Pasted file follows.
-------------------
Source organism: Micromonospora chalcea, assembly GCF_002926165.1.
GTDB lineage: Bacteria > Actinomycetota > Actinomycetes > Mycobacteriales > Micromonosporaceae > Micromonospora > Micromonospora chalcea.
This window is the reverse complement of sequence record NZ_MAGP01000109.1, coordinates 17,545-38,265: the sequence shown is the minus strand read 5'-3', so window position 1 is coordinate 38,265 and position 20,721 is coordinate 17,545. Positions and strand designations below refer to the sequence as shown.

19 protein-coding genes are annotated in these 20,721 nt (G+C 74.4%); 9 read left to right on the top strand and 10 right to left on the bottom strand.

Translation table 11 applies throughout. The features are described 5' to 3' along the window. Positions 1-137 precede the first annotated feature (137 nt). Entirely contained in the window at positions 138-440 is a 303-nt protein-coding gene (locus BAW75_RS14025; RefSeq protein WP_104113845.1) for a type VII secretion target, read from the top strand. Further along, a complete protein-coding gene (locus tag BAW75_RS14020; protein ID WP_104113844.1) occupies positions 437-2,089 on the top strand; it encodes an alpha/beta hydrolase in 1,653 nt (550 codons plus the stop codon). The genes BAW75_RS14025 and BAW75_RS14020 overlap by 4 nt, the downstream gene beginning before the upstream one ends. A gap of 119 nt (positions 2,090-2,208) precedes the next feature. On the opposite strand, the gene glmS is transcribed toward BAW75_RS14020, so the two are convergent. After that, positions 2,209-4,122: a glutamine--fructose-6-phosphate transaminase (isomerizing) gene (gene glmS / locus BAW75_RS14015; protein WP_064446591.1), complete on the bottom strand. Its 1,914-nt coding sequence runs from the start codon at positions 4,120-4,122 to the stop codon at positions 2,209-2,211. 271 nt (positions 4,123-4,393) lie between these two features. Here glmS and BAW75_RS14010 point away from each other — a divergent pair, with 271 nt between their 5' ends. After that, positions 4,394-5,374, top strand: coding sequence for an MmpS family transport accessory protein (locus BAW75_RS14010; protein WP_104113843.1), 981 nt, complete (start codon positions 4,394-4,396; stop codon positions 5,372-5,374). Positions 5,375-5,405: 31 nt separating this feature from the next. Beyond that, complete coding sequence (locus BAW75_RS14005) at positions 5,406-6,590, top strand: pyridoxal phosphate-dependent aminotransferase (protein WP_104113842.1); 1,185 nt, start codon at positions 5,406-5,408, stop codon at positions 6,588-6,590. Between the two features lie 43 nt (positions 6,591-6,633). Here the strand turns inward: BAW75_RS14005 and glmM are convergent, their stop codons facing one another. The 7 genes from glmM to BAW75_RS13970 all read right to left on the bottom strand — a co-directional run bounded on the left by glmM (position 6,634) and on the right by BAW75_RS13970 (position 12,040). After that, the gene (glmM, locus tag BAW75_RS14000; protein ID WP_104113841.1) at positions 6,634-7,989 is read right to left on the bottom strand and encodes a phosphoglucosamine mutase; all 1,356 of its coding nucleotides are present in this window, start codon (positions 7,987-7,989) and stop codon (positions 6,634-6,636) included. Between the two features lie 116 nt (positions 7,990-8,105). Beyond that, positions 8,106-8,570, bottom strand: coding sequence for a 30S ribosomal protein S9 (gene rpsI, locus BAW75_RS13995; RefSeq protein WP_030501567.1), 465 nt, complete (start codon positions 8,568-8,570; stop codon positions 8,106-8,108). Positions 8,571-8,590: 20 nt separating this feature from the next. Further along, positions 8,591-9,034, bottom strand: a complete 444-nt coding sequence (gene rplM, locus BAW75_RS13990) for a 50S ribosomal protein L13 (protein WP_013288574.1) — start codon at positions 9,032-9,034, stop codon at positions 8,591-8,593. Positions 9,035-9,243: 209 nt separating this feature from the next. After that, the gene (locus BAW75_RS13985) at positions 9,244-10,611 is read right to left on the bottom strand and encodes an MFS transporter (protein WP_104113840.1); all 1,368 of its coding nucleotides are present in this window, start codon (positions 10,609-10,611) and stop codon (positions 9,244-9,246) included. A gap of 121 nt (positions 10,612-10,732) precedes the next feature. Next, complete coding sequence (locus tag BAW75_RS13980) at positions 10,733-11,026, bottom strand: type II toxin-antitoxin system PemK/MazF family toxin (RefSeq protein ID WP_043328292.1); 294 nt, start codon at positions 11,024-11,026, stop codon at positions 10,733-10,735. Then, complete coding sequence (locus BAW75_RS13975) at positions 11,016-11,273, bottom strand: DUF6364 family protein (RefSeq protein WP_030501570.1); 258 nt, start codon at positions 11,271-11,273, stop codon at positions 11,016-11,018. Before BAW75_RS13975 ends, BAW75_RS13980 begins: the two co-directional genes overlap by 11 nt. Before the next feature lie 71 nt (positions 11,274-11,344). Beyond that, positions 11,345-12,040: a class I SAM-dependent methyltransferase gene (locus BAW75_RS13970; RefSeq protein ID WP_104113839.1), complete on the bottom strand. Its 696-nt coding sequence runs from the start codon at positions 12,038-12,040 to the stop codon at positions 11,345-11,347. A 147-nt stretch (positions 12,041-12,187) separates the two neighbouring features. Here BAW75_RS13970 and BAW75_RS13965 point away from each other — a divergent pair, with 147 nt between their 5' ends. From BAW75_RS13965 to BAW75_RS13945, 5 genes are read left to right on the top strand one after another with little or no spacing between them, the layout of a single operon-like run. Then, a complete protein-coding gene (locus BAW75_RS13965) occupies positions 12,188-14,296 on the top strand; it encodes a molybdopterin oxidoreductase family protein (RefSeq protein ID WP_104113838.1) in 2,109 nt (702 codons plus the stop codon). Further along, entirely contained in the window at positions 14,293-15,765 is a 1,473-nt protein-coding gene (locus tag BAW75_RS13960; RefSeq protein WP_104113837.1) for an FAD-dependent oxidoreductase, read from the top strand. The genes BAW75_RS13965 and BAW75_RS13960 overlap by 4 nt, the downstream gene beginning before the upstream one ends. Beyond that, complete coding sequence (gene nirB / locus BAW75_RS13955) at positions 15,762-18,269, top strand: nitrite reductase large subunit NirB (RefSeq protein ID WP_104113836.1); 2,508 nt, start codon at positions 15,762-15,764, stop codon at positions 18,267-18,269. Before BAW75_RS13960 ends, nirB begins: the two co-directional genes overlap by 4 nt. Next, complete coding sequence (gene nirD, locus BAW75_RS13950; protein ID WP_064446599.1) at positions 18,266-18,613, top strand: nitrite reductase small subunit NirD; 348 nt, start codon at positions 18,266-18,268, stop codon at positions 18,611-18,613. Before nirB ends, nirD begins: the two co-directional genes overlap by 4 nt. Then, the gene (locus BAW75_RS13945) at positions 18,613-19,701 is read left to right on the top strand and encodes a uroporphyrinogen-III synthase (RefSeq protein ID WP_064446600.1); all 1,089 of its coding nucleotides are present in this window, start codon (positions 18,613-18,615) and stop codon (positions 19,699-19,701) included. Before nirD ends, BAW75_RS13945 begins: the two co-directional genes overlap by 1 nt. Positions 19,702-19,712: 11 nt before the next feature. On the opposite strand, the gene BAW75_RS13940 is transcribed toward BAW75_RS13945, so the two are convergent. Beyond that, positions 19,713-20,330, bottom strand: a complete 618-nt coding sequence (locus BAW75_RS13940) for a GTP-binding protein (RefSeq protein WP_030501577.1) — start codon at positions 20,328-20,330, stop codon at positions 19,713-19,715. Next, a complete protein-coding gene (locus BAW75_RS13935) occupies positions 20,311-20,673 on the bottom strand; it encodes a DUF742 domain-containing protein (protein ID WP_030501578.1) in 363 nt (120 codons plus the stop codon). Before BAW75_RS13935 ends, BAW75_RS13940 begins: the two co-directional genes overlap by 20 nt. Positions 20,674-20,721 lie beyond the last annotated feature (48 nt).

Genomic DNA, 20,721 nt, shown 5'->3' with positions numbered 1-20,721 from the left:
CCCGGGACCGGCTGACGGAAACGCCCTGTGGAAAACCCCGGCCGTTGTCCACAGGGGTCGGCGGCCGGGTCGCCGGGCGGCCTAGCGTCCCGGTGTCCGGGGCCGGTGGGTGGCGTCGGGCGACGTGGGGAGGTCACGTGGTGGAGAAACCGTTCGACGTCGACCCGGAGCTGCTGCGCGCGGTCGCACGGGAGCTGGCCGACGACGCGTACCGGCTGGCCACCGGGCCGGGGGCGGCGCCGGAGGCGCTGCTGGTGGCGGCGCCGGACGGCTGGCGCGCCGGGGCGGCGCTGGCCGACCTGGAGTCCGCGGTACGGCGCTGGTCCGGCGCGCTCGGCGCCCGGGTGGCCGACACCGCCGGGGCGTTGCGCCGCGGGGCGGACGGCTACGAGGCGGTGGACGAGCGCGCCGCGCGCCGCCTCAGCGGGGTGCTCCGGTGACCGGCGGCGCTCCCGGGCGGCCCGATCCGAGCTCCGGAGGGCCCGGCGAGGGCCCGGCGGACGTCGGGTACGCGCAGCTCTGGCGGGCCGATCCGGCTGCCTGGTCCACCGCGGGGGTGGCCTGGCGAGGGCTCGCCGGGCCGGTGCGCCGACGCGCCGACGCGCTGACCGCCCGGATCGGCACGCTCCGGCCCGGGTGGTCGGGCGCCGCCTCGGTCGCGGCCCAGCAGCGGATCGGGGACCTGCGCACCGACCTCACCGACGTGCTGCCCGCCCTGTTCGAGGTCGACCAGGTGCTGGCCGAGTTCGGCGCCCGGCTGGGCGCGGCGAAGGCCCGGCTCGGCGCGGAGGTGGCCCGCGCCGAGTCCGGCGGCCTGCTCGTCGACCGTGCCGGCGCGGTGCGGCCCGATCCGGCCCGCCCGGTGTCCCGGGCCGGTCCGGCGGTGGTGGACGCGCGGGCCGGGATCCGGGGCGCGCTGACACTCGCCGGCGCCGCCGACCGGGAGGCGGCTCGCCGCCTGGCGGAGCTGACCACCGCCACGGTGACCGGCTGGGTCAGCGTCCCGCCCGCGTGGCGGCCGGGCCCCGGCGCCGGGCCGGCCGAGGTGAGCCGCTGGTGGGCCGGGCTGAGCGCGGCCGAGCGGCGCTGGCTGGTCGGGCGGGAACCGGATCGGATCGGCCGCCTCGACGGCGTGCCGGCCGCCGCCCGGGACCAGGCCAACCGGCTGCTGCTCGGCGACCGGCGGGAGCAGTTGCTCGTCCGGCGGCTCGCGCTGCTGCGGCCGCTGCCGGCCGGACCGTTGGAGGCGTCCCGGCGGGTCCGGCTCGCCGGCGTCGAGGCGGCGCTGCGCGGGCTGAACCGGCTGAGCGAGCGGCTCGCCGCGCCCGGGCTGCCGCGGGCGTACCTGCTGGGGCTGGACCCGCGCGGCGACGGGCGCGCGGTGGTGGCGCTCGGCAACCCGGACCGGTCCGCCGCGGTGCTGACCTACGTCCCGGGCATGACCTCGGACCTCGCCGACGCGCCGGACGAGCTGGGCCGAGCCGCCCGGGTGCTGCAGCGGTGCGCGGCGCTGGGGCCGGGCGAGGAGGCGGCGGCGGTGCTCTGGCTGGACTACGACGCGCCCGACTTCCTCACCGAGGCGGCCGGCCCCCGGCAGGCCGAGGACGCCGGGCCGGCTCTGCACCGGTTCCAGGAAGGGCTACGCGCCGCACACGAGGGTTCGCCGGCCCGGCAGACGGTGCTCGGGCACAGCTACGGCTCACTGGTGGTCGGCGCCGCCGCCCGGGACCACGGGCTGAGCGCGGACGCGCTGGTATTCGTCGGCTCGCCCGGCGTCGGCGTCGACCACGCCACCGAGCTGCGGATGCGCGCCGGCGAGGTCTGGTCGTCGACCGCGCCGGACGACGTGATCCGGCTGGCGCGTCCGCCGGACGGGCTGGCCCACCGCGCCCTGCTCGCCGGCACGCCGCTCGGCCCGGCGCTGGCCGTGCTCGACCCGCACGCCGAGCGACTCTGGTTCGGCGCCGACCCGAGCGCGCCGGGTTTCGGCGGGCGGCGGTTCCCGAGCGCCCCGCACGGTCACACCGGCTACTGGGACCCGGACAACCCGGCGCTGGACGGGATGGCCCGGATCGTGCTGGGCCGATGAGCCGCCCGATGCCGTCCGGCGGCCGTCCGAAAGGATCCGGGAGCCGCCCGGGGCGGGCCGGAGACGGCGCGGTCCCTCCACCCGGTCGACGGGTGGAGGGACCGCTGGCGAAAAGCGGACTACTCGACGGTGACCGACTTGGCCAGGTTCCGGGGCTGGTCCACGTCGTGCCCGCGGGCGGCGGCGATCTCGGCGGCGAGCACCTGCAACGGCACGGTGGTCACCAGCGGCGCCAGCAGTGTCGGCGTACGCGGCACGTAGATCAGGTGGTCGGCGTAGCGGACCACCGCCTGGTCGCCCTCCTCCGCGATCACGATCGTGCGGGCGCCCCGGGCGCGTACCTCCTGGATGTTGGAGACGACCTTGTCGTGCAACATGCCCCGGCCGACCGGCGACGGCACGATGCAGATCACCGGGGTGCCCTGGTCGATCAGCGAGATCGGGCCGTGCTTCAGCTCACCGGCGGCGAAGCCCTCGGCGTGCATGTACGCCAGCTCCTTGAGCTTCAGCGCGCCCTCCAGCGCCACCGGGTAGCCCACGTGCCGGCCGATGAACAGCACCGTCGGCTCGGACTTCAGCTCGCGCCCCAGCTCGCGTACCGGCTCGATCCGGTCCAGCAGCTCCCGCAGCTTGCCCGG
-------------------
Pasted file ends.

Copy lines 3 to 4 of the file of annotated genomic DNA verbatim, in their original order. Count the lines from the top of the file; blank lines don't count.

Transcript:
This window is the reverse complement of sequence record NZ_MAGP01000109.1, coordinates 17,545-38,265: the sequence shown is the minus strand read 5'-3', so window position 1 is coordinate 38,265 and position 20,721 is coordinate 17,545. Positions and strand designations below refer to the sequence as shown.

19 protein-coding genes are annotated in these 20,721 nt (G+C 74.4%); 9 read left to right on the top strand and 10 right to left on the bottom strand.